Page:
More aligned with what the business needs from a data standpoint. Cause right now the business is just doing this with manual heroics. They're like, Hey, I happen to know this person and they're over here and they've got this skill and I'd love to have them work with me someday. And I happened to know this person and they're over here, but my talent management practices today haven't produced the true data that I need to be able to run an effective and efficient talent marketplace.

That being said, I believe. And once again, it's not a prediction. If it was a prediction, I'd be some soothsayer it's going to happen. It's an observation is that HR leaders will change their stripes and say, instead of HR driving talent to the business, HR is going to help the business shepherd the talent into this new talent marketplace that we're moving into.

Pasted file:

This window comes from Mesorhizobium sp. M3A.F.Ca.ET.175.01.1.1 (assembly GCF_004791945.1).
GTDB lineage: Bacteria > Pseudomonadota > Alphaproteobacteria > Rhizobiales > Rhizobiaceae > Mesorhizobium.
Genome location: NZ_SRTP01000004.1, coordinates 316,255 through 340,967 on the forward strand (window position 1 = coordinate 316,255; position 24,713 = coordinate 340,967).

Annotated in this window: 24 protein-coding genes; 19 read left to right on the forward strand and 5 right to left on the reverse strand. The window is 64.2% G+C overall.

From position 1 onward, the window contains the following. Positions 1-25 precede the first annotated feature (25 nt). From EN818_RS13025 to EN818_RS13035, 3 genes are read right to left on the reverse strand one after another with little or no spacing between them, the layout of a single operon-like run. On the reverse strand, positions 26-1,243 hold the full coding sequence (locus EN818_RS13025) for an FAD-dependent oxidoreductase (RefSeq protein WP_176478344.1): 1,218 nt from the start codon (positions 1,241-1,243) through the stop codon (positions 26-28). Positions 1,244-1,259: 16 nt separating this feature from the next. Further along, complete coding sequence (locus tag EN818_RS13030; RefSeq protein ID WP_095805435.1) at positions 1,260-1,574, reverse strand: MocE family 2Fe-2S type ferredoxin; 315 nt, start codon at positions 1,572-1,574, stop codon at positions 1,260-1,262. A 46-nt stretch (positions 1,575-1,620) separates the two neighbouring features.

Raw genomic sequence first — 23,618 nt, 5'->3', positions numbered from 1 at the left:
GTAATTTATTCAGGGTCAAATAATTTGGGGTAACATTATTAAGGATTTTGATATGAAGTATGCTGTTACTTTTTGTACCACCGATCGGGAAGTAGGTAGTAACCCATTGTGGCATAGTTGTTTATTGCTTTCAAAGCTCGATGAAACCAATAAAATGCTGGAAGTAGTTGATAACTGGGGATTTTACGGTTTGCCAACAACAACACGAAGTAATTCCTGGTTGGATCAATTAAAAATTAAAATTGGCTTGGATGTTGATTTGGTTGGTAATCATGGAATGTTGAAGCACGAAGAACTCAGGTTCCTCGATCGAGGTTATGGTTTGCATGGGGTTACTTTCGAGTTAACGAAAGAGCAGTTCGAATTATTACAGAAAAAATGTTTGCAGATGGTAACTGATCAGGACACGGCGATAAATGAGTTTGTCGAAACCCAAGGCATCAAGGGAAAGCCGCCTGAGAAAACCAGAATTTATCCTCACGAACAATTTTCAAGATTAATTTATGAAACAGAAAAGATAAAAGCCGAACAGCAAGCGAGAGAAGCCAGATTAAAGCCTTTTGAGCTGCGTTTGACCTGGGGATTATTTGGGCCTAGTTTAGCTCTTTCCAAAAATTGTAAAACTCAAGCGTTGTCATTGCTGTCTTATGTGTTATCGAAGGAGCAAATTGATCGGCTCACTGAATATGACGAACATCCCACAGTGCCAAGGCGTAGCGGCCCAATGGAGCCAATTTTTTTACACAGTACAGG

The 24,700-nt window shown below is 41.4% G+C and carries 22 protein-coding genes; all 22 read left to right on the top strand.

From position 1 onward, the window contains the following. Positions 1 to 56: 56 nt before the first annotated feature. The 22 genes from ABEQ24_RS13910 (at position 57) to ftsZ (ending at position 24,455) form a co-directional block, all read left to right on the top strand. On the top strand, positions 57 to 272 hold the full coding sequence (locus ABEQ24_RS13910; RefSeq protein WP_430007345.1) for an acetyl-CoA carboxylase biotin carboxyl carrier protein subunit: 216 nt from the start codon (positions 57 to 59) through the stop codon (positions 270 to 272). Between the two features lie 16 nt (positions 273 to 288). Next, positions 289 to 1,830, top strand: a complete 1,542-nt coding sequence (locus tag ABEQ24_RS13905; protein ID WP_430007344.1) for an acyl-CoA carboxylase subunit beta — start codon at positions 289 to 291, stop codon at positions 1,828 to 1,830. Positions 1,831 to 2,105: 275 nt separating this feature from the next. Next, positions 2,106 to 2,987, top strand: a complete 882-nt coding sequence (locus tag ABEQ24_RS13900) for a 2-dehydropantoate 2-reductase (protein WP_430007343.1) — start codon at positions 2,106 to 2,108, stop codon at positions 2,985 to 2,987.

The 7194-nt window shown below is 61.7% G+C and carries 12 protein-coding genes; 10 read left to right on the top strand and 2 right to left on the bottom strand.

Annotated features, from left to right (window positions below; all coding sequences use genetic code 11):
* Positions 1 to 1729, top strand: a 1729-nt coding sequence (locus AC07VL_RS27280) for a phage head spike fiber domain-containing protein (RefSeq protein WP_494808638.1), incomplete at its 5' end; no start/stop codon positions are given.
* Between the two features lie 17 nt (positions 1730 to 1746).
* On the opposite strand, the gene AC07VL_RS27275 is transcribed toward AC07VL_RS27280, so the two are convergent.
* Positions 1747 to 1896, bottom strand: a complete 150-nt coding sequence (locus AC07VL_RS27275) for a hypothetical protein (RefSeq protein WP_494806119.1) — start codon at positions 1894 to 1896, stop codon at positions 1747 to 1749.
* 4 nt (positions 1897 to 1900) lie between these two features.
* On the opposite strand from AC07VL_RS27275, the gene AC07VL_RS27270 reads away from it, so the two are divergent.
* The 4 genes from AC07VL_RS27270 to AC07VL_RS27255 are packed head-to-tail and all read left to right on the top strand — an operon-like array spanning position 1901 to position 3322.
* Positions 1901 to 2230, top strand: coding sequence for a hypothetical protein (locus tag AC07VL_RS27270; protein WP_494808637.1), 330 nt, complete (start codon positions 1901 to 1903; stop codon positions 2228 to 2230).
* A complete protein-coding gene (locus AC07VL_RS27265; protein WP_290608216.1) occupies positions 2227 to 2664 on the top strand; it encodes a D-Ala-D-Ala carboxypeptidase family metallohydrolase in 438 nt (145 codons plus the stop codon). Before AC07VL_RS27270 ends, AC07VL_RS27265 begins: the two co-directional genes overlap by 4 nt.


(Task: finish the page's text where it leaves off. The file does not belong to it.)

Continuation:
Rhonda Taylor: Absolutely and HR is going to be able to create analytics like never before. And these analytics will allow the HR executives to be instrumental at sitting at the executive table and the corporate decisions. 

Jason Averbook: Yeah. And Rhonda just really quickly. And you know me so well when we've had these conversations so many times. It's going to create analytics, but the most important thing that I can do right now is not create analytics alone, but to create action. I've had analytics all day long. I can have analytics about everything. Okay. What I need is I need to teach action. Okay. Analytics is part of it. Okay. But analytics plus action equals change analytics plus action equals change, and that's really what I'm driving.

So we need to not just give them the tool, but we also need to give them the ability and the understanding of how to create, how to take action to actually turn those analytics into change.